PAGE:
The test model would have a Benefit in Kind rating of 32 per cent, increased by four per cent to 36 per cent as it is diesel-driven.
The insurance rating for the A4 Avant 40 TDI quattro 190PS S line s tronic is group 30.
Audi has come under some criticism in recent years concerning reliability. The main complaint has been the electrics on the cars letting them down, but this is an area the company has worked hard to address.
And although it is too early to state categorically how reliable the new A4 Avant will be, the car feels very solid in its build and features materials and trim that look durable.
The chunky grab-handle gearstick is nice and sturdy and the doors close with a reassuring thud. The touchscreen looks amazing, but may prove susceptible to fingerprints and smudges over time, but these can easily be wiped clean.
The vehicle comes with Audi’s three year, 60,000-mile warranty.
Audi has an excellent reputation for developing safe, secure cars that protect occupants and pedestrians alike and the A4 Avant is no exception to that rule. The car is based on the A4 model which received the maximum five-star safety rating when it was tested by Euro NCAP in 2015.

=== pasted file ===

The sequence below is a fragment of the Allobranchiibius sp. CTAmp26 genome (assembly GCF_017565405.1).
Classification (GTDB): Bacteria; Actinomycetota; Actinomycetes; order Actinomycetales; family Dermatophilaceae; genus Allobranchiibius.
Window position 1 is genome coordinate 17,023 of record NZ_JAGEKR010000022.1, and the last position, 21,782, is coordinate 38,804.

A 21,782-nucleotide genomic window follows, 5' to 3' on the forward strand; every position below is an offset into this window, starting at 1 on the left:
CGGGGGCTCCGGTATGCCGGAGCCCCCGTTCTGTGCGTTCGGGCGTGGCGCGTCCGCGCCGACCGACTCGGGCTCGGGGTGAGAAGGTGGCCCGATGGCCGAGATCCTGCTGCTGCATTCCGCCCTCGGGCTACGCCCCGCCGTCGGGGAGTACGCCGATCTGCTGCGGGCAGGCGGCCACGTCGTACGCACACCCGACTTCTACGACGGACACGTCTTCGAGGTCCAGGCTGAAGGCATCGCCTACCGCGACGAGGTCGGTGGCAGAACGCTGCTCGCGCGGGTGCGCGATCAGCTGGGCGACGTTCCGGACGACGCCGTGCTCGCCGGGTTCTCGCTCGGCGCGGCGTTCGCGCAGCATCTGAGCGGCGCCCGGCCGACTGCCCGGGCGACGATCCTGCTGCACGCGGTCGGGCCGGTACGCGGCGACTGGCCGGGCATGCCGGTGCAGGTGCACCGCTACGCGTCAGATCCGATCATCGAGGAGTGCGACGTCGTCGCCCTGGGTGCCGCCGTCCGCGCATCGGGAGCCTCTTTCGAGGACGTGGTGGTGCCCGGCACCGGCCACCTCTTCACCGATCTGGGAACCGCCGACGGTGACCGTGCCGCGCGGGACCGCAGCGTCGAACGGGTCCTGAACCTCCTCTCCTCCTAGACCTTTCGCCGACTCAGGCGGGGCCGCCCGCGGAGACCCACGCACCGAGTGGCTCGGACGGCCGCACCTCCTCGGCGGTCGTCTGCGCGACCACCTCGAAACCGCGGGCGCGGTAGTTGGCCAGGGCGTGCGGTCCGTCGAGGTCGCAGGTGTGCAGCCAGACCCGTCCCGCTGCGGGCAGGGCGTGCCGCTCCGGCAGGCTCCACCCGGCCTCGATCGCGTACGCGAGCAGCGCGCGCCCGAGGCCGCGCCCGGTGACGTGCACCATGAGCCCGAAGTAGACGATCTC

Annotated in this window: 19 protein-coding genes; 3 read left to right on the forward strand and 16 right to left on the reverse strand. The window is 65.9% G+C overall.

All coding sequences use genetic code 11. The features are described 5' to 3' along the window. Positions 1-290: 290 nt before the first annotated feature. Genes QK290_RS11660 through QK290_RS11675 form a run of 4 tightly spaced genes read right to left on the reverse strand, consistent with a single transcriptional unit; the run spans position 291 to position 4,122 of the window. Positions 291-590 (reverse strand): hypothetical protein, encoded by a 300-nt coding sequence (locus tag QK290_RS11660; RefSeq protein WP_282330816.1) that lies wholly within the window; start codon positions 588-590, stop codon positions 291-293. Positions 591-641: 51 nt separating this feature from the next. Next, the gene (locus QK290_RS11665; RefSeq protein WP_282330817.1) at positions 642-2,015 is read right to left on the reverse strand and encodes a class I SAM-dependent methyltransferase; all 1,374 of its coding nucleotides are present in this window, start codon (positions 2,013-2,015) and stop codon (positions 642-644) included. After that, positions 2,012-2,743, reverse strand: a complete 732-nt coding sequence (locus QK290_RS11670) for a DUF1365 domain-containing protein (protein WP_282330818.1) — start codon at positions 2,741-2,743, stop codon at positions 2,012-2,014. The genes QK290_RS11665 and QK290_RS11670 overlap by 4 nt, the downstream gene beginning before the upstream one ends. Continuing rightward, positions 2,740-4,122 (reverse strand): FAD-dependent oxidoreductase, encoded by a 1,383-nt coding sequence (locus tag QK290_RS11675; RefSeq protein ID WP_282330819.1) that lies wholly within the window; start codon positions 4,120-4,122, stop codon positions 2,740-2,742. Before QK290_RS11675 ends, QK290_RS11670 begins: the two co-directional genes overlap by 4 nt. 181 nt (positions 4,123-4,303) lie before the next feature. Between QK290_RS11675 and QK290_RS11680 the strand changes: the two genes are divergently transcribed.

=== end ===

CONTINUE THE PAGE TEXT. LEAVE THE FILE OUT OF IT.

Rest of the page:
It boasts plenty of the more traditional safety specifications, such as cruise control with speed limiter, high beam assist, anti-lock brakes, Isofix fixtures and airbags.
But our car also had a Driver Assistance Tour Pack costing an extra £1,250. This added adaptive cruise assist with stop & go and traffic jam assist. The pack also includes predictive efficiency assistant, camera-based traffic sign recognition, collision avoidance, turn assist and active lane assist. And finally, the extra cash gets you Audi pre-sense front that detects pedestrians or vehicles ahead and then warns the driver accordingly. If these warnings are ignored, the car will automatically take action to reduce speed.
Audi’s excellent Matrix LED headlights, which offer superb lighting of the road ahead without dazzling oncoming motorists, are available on the highest trim levels.